Reducing the carbon footprint

Friday October 9, 2015 13:30

How can we capture, transport and safely store the carbon dioxide generated by an industrial process? Various Dutch institutes have been conducting research on this during the past decade. Recently, ECN has designed an innovative technique to separate carbon dioxide from hydrogen. Our technique is now ready for testing on a larger scale. “This will really help major emitters of carbon dioxide reduce their carbon footprint.”

The capture of carbon dioxide (CO2) is itself not new, but conventional methods – such as wet scrubbing – are expensive and not very energy efficient. Eric van Dijk, senior researcher at ECN: “Often, a lot of energy is needed to separate carbon dioxide and hydrogen. Our goal was to reduce the costs of CO2 capture and make the process more energy efficient.” Based on years of targeted research, ECN has developed a vast amount of knowledge that can be of direct help to various sectors for reducing their carbon footprint. ECN’s expertise ranges from material development to process design, and from the testing of processes to reactor design.

Two energy-efficient methods
Within the Dutch research programme CATO, ECN has developed two techniques for CO2 capture. Eric: "One method uses membranes to separate pure hydrogen, leaving behind the carbon dioxide. This method is especially useful in the field of chemistry. The second method uses solid sorbents and is known as the Sorption Enhanced Water Gas Shift (SEWGS) technology. With this, ECN has achieved a significant breakthrough: additional energy consumption decreases by 50%, reducing the costs of capture by 40%, in comparison to current technologies. What remains behind is hydrogen. The technology is especially suitable for power plants that can burn the hydrogen to produce electricity. This is more energy-efficient and cheaper.”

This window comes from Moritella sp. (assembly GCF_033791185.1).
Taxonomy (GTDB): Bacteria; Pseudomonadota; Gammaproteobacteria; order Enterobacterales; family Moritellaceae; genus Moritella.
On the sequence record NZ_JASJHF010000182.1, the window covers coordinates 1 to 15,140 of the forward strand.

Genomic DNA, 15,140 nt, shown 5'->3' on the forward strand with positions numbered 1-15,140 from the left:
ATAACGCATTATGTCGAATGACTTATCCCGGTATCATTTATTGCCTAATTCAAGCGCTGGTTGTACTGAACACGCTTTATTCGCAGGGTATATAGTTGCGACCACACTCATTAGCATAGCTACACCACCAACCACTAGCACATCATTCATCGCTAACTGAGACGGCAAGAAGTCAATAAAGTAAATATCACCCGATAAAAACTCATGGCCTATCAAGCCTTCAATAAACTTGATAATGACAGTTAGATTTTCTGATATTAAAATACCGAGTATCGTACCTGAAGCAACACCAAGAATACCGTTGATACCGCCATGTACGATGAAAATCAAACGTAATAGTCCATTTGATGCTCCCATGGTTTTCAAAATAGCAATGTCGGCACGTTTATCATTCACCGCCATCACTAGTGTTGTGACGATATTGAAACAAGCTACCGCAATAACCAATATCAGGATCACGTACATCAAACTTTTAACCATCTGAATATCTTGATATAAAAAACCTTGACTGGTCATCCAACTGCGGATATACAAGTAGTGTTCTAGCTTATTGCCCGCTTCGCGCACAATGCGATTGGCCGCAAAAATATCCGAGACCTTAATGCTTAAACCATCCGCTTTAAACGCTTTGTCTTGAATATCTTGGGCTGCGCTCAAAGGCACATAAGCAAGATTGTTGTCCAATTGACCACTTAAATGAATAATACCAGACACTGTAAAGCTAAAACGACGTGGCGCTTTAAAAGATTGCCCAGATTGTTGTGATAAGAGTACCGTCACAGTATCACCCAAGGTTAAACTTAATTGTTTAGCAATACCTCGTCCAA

Demonstrated in Sweden
The advantage of SEWGS technology has been established through various laboratory tests. Eric: “Now we are ready for a larger-scale trial to conclusively demonstrate the commercial benefits of this technology. This year, in cooperation with nine international partners, we plan to launch a pilot in the steel industry. Coal is still necessary for the production of steel. There are two possibilities for reducing the carbon footprint in this sector: building energy-efficient furnaces or capture of carbon dioxide. Naturally, the latter is the fastest method. In Sweden, we will set up an SEWGS installation near a steel company, where we will really prove the efficacy of this method in the coming years.”

Artist’s impression of an SEWGS installation on a commercial scale. The CO2 is captured in large reactor vessels.

Would you like to know more about the SEWGS technology? Watch this video or directly contact Eric van Dijk. He would be happy to discuss with you the potential opportunities for your sector.

Category: Oktober